Aquatic Therapy is a form a physical therapy which is performed in water, usually in specialist hydrotherapy pools. Aquatic therapy and rehabilitation involves a many treatments, exercises and interventions similar to traditional physical and exercise therapy and manual therapy except its undertaken in water. As a result, all musculoskeletal aches, pains and strains and other more advanced conditions and disabilities can be treated and managed in the pool.
People with pain and disabilities are often caught in a cycle of pain, muscle spasm, pain, stress and depression. Musculoskeletal conditions and disabilities can lead to social isolation and an external locus of control, believing that one has little choice or control over management and treatment of their condition and their future. Hydrotherapy and aquatic rehabilitation can be the key to breaking this cycled due to the unique properties of water enabling treatment and intervention not possible on land.
Some injuries, conditions and disabilities are specially recommended by health and social care organisation, patient groups and published research articles for treatment and management by hydrotherapy and aquatic rehabilitation, these include:
• Arthritis (Osteoarthritis)
• Rheumatoid Arthritis
• Ankylosing Spondylitis
• Multiple Sclerosis
• Stroke and Brain Injury
• M.E (Myalgic Encephalomyelitis)
• Back pain
• Neck pain
• Knee, Hip and Shoulder pain
• Hip and Knee joint Replacement (post-surgery)
• Joint sprains (muscle and tendon injuries)
• Sport Injury rehabilitation
• Shoulder rehabilitation
• Fitness conditioning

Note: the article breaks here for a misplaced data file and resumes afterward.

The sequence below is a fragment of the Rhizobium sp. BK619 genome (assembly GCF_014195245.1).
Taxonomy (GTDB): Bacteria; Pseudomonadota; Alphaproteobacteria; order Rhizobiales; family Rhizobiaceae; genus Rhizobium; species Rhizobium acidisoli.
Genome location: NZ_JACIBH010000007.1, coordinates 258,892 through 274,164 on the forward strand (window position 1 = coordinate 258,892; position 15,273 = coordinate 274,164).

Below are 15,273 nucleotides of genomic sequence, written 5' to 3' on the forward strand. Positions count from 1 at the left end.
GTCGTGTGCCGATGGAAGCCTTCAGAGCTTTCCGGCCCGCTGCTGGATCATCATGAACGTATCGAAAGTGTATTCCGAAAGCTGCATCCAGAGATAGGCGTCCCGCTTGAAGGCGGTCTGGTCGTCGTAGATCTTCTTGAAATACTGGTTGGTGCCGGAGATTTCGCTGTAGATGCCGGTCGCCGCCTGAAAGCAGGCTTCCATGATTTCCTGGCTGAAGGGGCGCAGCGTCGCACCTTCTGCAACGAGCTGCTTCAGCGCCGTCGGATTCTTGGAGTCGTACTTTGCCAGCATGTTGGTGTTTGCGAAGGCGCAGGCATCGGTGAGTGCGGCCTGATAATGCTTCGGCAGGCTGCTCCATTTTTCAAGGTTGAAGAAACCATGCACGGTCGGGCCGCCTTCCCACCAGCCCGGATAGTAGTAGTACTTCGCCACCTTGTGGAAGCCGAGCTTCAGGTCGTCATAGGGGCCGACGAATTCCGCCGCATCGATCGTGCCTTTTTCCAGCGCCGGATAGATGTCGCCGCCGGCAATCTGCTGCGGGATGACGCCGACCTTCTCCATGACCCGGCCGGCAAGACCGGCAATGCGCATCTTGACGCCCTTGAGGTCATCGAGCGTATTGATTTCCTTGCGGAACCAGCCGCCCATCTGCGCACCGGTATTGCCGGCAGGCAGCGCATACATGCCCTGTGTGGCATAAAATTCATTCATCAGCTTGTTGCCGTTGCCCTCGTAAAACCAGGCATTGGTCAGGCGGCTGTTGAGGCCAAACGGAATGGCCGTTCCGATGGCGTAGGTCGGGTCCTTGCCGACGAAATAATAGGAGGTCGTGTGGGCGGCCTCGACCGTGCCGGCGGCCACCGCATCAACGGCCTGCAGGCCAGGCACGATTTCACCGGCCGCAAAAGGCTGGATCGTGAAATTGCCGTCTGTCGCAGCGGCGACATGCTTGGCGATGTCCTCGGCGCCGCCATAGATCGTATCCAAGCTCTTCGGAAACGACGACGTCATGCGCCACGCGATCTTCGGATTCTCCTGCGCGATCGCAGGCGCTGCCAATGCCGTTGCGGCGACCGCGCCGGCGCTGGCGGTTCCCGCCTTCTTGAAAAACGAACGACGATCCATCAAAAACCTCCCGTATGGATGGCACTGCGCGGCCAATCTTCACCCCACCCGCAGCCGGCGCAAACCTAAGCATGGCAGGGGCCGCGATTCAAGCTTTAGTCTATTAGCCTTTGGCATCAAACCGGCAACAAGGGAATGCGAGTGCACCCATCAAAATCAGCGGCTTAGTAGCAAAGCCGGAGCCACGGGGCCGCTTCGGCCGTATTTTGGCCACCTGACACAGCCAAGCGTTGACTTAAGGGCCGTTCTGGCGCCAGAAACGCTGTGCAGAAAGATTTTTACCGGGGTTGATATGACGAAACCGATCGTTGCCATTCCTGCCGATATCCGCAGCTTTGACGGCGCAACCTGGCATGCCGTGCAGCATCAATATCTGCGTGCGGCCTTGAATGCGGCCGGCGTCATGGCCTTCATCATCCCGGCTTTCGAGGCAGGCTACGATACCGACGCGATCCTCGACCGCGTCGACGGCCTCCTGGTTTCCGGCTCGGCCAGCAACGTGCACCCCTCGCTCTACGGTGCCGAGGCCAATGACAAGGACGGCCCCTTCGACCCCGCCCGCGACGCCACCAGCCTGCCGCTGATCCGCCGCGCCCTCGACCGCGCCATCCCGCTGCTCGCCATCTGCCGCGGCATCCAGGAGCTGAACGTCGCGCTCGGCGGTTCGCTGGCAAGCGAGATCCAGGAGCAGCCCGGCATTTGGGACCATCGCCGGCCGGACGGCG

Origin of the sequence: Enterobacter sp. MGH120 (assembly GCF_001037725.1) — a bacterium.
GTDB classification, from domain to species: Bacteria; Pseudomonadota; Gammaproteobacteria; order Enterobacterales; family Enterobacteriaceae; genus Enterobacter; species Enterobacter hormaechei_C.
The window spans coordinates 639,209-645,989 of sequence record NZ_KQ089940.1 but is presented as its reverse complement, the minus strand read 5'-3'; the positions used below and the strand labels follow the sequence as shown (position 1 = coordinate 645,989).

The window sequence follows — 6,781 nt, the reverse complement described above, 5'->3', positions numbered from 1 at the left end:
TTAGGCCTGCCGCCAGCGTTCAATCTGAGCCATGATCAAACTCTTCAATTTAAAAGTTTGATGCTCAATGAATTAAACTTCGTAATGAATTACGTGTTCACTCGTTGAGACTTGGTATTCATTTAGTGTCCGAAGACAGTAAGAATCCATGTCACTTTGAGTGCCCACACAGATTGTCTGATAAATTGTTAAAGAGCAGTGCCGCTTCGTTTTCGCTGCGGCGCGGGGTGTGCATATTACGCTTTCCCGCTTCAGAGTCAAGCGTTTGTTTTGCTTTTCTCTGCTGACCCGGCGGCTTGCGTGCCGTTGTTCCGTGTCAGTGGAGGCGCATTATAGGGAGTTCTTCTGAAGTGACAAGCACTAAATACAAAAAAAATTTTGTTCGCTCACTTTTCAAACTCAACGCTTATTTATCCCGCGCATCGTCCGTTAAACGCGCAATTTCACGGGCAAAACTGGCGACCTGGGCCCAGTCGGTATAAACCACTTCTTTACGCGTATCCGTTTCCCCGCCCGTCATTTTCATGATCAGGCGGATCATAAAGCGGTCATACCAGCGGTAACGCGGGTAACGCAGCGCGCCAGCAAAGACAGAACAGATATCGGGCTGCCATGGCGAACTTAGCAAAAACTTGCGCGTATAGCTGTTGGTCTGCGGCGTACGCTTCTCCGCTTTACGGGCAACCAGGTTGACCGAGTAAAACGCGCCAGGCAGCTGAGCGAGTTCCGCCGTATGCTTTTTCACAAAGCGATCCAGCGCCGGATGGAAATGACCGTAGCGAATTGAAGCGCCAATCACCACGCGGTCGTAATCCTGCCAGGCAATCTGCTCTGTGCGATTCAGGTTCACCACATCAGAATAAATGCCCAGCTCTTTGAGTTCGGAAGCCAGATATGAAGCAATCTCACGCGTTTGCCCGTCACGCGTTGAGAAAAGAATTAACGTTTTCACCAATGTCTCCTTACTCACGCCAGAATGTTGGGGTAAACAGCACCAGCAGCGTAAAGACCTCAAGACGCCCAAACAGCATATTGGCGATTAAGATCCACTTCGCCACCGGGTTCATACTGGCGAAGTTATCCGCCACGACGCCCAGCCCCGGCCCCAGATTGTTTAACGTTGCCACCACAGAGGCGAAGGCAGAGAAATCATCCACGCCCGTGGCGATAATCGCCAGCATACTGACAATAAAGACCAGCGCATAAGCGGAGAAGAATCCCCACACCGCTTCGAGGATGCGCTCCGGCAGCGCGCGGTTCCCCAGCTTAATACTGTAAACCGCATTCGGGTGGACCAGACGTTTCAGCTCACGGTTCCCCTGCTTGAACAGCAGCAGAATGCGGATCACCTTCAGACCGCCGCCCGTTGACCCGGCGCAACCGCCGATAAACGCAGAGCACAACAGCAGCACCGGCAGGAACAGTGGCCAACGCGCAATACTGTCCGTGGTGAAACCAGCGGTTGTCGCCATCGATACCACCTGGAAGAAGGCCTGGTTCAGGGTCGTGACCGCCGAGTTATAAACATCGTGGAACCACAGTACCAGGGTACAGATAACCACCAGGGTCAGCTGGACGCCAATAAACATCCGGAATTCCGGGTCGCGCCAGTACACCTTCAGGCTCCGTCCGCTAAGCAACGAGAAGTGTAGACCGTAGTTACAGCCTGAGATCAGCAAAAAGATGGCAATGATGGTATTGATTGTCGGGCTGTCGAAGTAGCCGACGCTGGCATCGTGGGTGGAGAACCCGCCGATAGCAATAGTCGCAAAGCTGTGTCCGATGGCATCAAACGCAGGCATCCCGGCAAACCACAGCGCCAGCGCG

• General Sports Fitness and strengthening
• Obesity related pain and disability
Below is a summary list of the benefits of Aquatic Therapy
• Increased mobility
• Reduction or pain and muscle spasm
• Improvement or maintenance of joint motion
• Strengthening of muscles
• Increased physical fitness and ability to exercise
• Regaining normal movement patterns
• Improved balance
• Improved co-ordination
• Improved posture
• Improved self confidence
Hydrotherapy can be a highly effective for the treatment, management and prevention of a wide range of health conditions. However, there are some precautions which must be considered before starting a hydrotherapy and an aquatic rehabilitation programme which will need to be discussed with your healthcare professional, including:
• If you have any open wounds and skin infections.
• Current or recent cold, virus, raised temperature
• Diarrhoea, vomiting - must be at least 48 hours clear
• Angina, cardiac and respiratory conditions
For any further questions or queries on what hydrotherapy can treat and manage send an email to Ben at email@example.com
Links to professional health and disability organisations and charities
Arthritis Research UK
National Ankylosing Spondylitis Society
Fibromyalgia Association UK
Multiple Sclerosis Society
Action for M.E
Healing Waters: How Does Aquatic Therapy Relieve Pain?
Water, more specifically, immersion in water, has been used for the treatment of a wide range of injuries and ailments which has been documented for well over four thousand years. There have been many thoughts and theories as to the mechanism behind the recovery and improvement experienced by people throughout history.
From the notion that water immersion ‘cleanses the body’, purging illnesses and ailments, to the idea that immersion ‘refilled’ health essential ‘humors’ and fluids in the body; these ideas have become far outdated! Over the past two decades research in to the effects of hydrotherapy and aquatic rehabilitation has grown considerably and updated the pain science behind the treatment and hydrotherapy continues to be as important today as it was in the past.